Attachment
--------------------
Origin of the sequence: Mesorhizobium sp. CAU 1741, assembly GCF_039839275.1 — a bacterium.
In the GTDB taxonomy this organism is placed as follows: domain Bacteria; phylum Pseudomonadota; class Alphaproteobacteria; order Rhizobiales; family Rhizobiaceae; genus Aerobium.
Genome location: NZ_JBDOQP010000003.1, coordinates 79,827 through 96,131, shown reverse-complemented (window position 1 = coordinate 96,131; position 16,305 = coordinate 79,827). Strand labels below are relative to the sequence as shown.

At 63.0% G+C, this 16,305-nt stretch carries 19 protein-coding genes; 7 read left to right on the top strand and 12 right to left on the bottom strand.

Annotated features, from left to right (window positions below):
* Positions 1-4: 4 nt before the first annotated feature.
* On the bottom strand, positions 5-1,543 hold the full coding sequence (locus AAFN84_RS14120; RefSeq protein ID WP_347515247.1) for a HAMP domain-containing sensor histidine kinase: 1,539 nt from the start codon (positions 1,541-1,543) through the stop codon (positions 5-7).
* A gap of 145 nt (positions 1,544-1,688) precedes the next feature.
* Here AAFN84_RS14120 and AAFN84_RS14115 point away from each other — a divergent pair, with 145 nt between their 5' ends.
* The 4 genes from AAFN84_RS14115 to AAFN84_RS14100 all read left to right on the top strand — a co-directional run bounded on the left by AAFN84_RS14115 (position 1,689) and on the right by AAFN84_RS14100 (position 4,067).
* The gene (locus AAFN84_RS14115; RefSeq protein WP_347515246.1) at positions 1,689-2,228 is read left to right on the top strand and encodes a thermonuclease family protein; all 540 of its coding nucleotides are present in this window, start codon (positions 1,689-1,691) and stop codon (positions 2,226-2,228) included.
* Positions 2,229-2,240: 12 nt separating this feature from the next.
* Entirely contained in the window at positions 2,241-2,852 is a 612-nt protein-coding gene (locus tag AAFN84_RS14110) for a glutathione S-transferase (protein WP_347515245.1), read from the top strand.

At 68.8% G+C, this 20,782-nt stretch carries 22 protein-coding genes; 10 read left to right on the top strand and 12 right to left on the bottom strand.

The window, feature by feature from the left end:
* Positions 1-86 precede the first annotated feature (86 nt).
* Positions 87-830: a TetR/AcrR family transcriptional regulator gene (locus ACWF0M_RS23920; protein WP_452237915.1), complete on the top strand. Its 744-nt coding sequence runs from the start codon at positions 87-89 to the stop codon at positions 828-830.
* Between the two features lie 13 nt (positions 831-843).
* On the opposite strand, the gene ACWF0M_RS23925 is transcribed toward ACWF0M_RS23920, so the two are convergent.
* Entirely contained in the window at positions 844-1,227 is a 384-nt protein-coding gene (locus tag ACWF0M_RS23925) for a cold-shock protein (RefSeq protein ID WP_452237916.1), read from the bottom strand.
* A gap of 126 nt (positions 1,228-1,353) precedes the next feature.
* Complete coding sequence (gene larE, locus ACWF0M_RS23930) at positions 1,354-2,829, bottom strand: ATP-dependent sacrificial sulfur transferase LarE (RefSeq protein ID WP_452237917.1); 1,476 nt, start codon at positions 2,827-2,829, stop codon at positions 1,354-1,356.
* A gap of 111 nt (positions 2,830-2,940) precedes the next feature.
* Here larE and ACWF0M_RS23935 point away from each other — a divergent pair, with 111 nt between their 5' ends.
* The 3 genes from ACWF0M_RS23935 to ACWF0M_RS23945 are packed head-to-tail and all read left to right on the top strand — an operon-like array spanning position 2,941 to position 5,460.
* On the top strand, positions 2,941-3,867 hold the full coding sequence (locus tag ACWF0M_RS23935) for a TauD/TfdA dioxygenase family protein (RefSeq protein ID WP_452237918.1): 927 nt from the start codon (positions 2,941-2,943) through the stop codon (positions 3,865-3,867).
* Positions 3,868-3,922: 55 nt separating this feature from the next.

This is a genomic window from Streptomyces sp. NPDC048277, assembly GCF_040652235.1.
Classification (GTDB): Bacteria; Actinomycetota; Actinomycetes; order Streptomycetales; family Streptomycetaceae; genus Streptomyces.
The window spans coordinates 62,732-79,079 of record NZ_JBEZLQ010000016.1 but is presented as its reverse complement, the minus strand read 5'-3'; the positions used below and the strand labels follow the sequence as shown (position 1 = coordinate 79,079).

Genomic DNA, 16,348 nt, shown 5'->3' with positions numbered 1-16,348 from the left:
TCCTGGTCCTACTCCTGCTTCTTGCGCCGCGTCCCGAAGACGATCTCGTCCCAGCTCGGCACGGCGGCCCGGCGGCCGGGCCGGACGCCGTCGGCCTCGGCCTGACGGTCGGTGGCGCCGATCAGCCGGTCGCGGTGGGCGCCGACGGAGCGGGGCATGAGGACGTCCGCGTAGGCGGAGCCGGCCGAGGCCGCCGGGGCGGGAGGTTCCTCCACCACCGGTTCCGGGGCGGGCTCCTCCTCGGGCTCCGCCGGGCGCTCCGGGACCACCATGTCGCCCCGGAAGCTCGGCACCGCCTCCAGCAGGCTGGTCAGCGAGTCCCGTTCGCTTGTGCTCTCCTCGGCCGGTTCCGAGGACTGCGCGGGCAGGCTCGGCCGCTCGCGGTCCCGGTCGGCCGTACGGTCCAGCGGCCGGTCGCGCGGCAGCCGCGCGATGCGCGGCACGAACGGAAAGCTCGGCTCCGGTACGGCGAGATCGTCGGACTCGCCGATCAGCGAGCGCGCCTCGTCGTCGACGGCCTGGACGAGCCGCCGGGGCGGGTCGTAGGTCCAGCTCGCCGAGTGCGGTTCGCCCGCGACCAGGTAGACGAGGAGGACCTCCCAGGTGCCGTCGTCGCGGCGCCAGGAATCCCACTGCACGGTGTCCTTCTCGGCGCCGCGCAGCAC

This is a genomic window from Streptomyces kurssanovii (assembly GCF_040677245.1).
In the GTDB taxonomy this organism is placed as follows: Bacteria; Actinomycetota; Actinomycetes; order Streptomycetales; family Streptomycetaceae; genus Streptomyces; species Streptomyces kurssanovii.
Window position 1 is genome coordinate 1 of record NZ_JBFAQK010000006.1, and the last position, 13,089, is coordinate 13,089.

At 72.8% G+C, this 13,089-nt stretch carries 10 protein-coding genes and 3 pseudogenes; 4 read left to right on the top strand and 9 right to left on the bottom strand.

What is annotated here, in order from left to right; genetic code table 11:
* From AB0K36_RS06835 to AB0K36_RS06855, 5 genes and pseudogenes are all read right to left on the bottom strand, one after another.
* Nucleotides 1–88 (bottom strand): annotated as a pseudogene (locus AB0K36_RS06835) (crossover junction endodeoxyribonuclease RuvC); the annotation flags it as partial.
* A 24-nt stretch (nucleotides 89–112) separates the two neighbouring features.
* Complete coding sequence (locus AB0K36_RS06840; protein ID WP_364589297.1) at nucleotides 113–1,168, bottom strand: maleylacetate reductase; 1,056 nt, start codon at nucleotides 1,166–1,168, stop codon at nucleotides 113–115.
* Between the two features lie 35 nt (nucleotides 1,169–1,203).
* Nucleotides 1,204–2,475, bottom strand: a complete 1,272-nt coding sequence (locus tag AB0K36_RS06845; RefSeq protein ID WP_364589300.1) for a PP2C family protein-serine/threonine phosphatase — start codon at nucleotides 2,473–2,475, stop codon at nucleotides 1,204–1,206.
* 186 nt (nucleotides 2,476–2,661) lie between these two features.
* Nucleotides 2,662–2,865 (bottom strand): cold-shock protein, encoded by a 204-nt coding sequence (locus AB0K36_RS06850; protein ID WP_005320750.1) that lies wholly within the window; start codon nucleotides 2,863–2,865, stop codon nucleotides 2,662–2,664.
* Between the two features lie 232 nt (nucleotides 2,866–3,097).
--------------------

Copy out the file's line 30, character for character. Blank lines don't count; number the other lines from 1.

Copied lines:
The window spans coordinates 62,732-79,079 of record NZ_JBEZLQ010000016.1 but is presented as its reverse complement, the minus strand read 5'-3'; the positions used below and the strand labels follow the sequence as shown (position 1 = coordinate 79,079).